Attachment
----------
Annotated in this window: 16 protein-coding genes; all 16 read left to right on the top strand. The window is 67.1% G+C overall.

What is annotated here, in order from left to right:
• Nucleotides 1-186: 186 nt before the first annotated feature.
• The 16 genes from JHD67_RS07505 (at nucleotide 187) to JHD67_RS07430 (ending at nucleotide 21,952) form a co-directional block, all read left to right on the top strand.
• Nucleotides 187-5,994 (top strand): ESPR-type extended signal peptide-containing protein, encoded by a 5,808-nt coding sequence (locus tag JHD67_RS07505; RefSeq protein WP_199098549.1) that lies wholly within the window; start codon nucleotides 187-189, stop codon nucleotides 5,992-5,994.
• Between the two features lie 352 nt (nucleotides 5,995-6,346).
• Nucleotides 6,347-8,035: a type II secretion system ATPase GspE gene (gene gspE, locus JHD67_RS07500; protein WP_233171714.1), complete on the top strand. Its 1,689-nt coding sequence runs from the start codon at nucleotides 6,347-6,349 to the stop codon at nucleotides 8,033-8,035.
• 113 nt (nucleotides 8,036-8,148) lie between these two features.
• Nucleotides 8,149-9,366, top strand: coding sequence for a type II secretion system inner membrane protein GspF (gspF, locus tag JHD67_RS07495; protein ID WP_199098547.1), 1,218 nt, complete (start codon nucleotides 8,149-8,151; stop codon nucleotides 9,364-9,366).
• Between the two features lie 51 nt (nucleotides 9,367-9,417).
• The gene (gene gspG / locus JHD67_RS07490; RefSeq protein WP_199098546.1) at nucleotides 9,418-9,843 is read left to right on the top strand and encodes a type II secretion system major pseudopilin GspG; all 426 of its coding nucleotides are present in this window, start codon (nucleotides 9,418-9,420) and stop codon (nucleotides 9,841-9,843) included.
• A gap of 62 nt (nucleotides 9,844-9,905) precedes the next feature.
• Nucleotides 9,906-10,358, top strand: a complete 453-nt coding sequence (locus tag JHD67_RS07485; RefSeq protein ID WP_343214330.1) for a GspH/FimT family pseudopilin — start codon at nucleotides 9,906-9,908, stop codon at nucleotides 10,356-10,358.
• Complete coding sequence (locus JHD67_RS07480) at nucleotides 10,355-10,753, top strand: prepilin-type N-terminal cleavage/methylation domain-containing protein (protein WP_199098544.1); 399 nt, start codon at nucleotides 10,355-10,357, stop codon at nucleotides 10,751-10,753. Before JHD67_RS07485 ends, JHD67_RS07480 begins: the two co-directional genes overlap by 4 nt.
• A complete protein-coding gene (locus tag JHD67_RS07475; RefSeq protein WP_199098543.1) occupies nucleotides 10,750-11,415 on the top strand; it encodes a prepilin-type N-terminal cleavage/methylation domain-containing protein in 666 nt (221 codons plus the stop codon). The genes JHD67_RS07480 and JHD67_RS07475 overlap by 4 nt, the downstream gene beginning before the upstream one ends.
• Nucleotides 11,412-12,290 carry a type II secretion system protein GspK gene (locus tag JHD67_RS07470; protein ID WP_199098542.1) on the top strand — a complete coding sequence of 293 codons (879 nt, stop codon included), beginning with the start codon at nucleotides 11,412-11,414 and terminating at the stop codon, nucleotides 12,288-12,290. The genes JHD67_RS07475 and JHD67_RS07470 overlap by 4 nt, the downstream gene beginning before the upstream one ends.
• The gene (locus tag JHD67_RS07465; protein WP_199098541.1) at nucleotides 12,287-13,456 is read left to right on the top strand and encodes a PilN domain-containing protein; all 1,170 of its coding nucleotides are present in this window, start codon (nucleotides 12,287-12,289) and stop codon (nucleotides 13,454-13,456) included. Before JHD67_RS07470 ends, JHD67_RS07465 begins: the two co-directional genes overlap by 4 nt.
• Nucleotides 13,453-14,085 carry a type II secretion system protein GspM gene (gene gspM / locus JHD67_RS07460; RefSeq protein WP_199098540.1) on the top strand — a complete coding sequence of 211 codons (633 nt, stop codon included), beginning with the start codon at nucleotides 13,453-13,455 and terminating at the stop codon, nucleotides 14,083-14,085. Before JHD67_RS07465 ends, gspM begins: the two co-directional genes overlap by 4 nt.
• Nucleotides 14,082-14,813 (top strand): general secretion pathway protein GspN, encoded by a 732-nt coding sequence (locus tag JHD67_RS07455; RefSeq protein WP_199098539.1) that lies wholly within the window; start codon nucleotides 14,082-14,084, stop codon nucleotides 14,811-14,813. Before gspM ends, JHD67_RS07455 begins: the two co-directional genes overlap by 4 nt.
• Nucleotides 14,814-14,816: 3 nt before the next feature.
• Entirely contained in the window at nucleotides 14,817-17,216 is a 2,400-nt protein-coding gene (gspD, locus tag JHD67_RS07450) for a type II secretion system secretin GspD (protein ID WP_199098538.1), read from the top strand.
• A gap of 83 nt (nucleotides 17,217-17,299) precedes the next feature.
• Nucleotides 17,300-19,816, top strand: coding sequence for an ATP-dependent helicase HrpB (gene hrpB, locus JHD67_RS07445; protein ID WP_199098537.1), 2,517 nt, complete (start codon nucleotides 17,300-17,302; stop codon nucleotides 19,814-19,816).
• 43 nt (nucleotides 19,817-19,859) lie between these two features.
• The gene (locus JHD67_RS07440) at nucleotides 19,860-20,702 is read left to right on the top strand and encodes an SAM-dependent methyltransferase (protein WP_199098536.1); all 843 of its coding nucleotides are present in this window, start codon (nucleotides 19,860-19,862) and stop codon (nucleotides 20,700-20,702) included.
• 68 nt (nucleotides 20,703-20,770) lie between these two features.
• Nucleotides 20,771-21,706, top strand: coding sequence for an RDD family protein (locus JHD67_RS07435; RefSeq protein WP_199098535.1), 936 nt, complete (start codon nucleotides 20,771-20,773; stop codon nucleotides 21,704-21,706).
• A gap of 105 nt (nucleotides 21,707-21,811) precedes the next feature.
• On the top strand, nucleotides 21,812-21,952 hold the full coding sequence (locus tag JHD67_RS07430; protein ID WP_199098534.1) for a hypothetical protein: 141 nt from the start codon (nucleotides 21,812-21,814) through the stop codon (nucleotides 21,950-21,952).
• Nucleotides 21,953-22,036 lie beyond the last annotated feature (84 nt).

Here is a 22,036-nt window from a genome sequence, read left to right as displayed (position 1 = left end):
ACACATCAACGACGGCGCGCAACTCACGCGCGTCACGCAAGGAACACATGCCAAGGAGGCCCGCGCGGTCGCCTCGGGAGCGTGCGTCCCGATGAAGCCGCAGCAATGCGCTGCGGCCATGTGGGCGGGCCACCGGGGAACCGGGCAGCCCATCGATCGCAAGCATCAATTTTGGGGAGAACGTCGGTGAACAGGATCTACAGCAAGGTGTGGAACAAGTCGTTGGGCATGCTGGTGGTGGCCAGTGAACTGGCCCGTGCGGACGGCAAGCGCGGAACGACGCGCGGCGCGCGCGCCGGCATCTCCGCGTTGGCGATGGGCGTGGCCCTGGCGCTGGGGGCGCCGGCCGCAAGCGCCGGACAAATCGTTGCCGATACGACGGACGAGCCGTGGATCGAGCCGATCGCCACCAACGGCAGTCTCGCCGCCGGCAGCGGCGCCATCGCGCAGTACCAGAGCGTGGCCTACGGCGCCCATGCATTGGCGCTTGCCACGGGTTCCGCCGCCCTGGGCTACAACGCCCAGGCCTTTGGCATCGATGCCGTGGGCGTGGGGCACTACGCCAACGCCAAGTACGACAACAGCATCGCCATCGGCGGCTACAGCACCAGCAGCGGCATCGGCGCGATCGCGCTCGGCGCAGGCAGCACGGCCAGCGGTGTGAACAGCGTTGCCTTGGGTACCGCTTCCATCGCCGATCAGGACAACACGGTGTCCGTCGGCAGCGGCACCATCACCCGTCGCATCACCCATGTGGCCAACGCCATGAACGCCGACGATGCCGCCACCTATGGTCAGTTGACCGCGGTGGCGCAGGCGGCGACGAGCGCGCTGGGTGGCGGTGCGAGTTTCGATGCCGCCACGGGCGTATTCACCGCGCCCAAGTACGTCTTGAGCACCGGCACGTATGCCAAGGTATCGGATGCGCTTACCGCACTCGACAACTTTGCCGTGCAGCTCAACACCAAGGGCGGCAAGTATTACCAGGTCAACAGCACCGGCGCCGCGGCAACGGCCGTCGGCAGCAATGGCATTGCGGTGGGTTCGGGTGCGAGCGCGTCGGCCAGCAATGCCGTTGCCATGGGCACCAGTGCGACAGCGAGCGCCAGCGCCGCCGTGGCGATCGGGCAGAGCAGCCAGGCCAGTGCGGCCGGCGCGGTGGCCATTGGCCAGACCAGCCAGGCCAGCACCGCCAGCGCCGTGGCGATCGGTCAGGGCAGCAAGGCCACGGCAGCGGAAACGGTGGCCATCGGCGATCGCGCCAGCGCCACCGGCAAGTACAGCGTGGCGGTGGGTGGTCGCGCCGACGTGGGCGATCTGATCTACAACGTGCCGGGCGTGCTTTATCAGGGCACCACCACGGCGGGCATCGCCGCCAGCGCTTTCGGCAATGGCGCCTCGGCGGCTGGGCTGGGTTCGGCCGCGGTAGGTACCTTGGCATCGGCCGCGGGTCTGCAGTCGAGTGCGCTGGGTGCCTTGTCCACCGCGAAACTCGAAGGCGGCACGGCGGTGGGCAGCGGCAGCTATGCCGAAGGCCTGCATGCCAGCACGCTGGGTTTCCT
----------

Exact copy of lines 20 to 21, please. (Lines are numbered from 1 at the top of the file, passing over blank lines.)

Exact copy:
• Nucleotides 14,814-14,816: 3 nt before the next feature.
• Entirely contained in the window at nucleotides 14,817-17,216 is a 2,400-nt protein-coding gene (gspD, locus tag JHD67_RS07450) for a type II secretion system secretin GspD (protein ID WP_199098538.1), read from the top strand.